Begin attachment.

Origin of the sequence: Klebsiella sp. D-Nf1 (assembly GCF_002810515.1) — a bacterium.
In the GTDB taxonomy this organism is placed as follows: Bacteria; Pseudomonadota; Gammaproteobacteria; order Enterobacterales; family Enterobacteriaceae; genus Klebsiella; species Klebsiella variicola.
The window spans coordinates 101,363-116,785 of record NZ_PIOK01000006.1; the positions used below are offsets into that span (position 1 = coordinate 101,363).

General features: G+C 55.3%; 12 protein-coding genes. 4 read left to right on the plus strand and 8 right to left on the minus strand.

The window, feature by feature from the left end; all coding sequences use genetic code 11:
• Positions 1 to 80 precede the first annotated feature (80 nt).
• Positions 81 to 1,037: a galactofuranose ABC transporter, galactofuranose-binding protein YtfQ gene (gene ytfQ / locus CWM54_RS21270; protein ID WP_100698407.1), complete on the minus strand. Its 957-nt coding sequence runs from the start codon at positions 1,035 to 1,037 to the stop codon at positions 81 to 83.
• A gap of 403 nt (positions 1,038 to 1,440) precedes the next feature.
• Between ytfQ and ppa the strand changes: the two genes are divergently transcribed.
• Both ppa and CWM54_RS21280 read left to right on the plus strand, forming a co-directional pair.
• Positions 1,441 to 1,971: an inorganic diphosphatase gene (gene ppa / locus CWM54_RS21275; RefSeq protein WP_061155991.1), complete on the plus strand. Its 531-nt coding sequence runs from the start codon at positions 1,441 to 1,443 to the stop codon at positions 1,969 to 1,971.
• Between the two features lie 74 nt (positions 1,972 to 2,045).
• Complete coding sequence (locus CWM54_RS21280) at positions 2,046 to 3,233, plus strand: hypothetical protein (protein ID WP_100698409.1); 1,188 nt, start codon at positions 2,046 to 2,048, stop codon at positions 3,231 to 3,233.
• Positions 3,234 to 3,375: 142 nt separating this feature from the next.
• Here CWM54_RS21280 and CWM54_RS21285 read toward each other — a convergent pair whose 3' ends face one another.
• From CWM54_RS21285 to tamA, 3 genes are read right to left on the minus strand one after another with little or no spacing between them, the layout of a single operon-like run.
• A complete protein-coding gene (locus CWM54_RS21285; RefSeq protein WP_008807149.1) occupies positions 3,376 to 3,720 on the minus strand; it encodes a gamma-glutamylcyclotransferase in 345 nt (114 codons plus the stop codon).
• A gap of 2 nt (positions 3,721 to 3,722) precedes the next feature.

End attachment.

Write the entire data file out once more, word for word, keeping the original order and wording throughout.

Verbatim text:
Origin of the sequence: Klebsiella sp. D-Nf1 (assembly GCF_002810515.1) — a bacterium.
In the GTDB taxonomy this organism is placed as follows: Bacteria; Pseudomonadota; Gammaproteobacteria; order Enterobacterales; family Enterobacteriaceae; genus Klebsiella; species Klebsiella variicola.
The window spans coordinates 101,363-116,785 of record NZ_PIOK01000006.1; the positions used below are offsets into that span (position 1 = coordinate 101,363).

General features: G+C 55.3%; 12 protein-coding genes. 4 read left to right on the plus strand and 8 right to left on the minus strand.

The window, feature by feature from the left end; all coding sequences use genetic code 11:
• Positions 1 to 80 precede the first annotated feature (80 nt).
• Positions 81 to 1,037: a galactofuranose ABC transporter, galactofuranose-binding protein YtfQ gene (gene ytfQ / locus CWM54_RS21270; protein ID WP_100698407.1), complete on the minus strand. Its 957-nt coding sequence runs from the start codon at positions 1,035 to 1,037 to the stop codon at positions 81 to 83.
• A gap of 403 nt (positions 1,038 to 1,440) precedes the next feature.
• Between ytfQ and ppa the strand changes: the two genes are divergently transcribed.
• Both ppa and CWM54_RS21280 read left to right on the plus strand, forming a co-directional pair.
• Positions 1,441 to 1,971: an inorganic diphosphatase gene (gene ppa / locus CWM54_RS21275; RefSeq protein WP_061155991.1), complete on the plus strand. Its 531-nt coding sequence runs from the start codon at positions 1,441 to 1,443 to the stop codon at positions 1,969 to 1,971.
• Between the two features lie 74 nt (positions 1,972 to 2,045).
• Complete coding sequence (locus CWM54_RS21280) at positions 2,046 to 3,233, plus strand: hypothetical protein (protein ID WP_100698409.1); 1,188 nt, start codon at positions 2,046 to 2,048, stop codon at positions 3,231 to 3,233.
• Positions 3,234 to 3,375: 142 nt separating this feature from the next.
• Here CWM54_RS21280 and CWM54_RS21285 read toward each other — a convergent pair whose 3' ends face one another.
• From CWM54_RS21285 to tamA, 3 genes are read right to left on the minus strand one after another with little or no spacing between them, the layout of a single operon-like run.
• A complete protein-coding gene (locus CWM54_RS21285; RefSeq protein WP_008807149.1) occupies positions 3,376 to 3,720 on the minus strand; it encodes a gamma-glutamylcyclotransferase in 345 nt (114 codons plus the stop codon).
• A gap of 2 nt (positions 3,721 to 3,722) precedes the next feature.